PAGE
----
|The Trial of Sylvia Likens by Kate Millett, 1978.|
Photo by Mark Zupan.
For the first time since its initial exhibition in 1978, Kate Millett's chilling installation, The Trial of Sylvia Likens, has been reassembled. On Monday, the staff of the Sallie Bingham Center for Women's History and Culture and Art History instructor Laurel Fredrickson joined with filmmakers Sophie Keir-Thompson and Mary Beth Ross to film the piece for a documentary about Millett's life. The installation forms part of the Kate Millett Papers, which are held by the Bingham Center.
The installation marks Millett's response to the horrific 1965 torture and murder of sixteen-year-old Sylvia Likens by the Baniszewski family and their neighborhood friends. Called "the most terrible crime ever committed in the state of Indiana," the story of the murder and subsequent trial transformed Millett, laying the groundwork for her revolutionary work, Sexual Politics. Fredrickson writes, "For Kate, the case of Sylvia Likens exemplified in a very potent way how women are taught to accept punishment for real and imagined digressions from the cultural and social roles imposed upon them by patriarchal societies."
In the photo essay below, Kelly Wooten, the Bingham Center's Research Services and Collection Development Librarian, narrates Monday's recreation.
The first step in reconstructing The Trial of Sylvia Likens was locating all the various mannequin parts, clothing, and panels, and then loading everything onto book trucks to convey to Room 217 in Perkins Library.
Once we delivered all the materials to Room 217 and the filmmakers set up their equipment, it was time to assemble the five defendants and get them dressed for court. Technical Services Archivist Megan Lewis and Art History instructor Laurel Fredrickson are putting on Johnnie's jacket.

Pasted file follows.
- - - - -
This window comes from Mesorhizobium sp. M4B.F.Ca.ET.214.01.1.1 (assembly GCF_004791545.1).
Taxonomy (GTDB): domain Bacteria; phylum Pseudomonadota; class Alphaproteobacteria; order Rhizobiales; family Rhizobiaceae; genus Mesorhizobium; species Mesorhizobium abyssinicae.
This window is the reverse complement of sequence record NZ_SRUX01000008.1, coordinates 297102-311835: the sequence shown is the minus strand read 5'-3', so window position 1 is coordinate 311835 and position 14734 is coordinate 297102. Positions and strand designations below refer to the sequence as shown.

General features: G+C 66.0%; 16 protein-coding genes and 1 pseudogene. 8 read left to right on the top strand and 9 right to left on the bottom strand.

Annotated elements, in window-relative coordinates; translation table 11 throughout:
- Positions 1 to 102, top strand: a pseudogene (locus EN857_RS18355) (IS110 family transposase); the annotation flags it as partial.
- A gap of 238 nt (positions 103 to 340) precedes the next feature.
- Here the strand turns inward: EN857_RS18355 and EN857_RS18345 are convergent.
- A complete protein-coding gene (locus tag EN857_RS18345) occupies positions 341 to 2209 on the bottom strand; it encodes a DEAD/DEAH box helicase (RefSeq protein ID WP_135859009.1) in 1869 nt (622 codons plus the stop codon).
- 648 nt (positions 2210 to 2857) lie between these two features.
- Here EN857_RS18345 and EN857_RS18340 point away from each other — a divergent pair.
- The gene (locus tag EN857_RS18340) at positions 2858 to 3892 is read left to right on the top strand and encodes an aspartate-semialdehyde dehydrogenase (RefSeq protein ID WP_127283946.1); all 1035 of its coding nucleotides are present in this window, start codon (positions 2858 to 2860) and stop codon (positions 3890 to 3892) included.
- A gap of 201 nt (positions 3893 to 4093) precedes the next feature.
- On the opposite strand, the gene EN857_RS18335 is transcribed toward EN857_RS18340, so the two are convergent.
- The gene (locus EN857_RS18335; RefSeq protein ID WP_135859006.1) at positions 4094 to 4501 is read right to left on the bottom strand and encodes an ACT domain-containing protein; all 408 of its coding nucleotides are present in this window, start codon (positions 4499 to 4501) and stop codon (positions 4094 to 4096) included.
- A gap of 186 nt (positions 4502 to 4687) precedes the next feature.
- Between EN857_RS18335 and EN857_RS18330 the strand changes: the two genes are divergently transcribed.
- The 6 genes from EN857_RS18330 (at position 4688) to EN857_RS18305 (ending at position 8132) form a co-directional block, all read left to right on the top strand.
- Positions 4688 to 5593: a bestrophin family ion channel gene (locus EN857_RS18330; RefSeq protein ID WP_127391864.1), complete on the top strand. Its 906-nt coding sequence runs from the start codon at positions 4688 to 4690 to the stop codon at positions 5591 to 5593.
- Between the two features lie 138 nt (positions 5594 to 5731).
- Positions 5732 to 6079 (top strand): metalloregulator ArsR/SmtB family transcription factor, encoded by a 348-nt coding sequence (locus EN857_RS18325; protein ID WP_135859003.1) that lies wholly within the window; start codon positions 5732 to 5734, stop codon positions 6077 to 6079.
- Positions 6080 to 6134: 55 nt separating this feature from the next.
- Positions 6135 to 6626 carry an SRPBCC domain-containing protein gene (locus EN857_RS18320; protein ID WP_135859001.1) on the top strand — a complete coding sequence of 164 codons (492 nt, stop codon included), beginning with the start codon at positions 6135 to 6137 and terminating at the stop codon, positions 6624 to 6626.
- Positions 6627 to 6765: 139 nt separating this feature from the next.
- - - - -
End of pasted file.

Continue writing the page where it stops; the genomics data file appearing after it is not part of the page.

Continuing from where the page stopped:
After all of the characters were ready, filmmakers Mary Beth Ross and Sophie Keir took shots of each mannequin in front of a green screen. This is Gertrude Baniszewski.
For the original installation, Kate Millett created a death mask of her own face and dressed a mannequin in her own clothing to be arranged on a mattress as an embodiment of empathy for the victim, Sylvia Likens, who was found on a mattress in the family's basement.
The trickiest part of this re-creation was hanging the panels that formed the backdrop in the original courtroom scene without damaging the library walls. Fortunately, Laurel Fredickson's partner, Brad Johnson, is the Chief Preparator at the Nasher Museum of Art and had the time and the tools to hang the large newspaper reproductions.
For more photos, visit the RBMSCL's Flickr photostream!
Thanks to the Bingham Center staff and Laurel Fredrickson for helping with this post!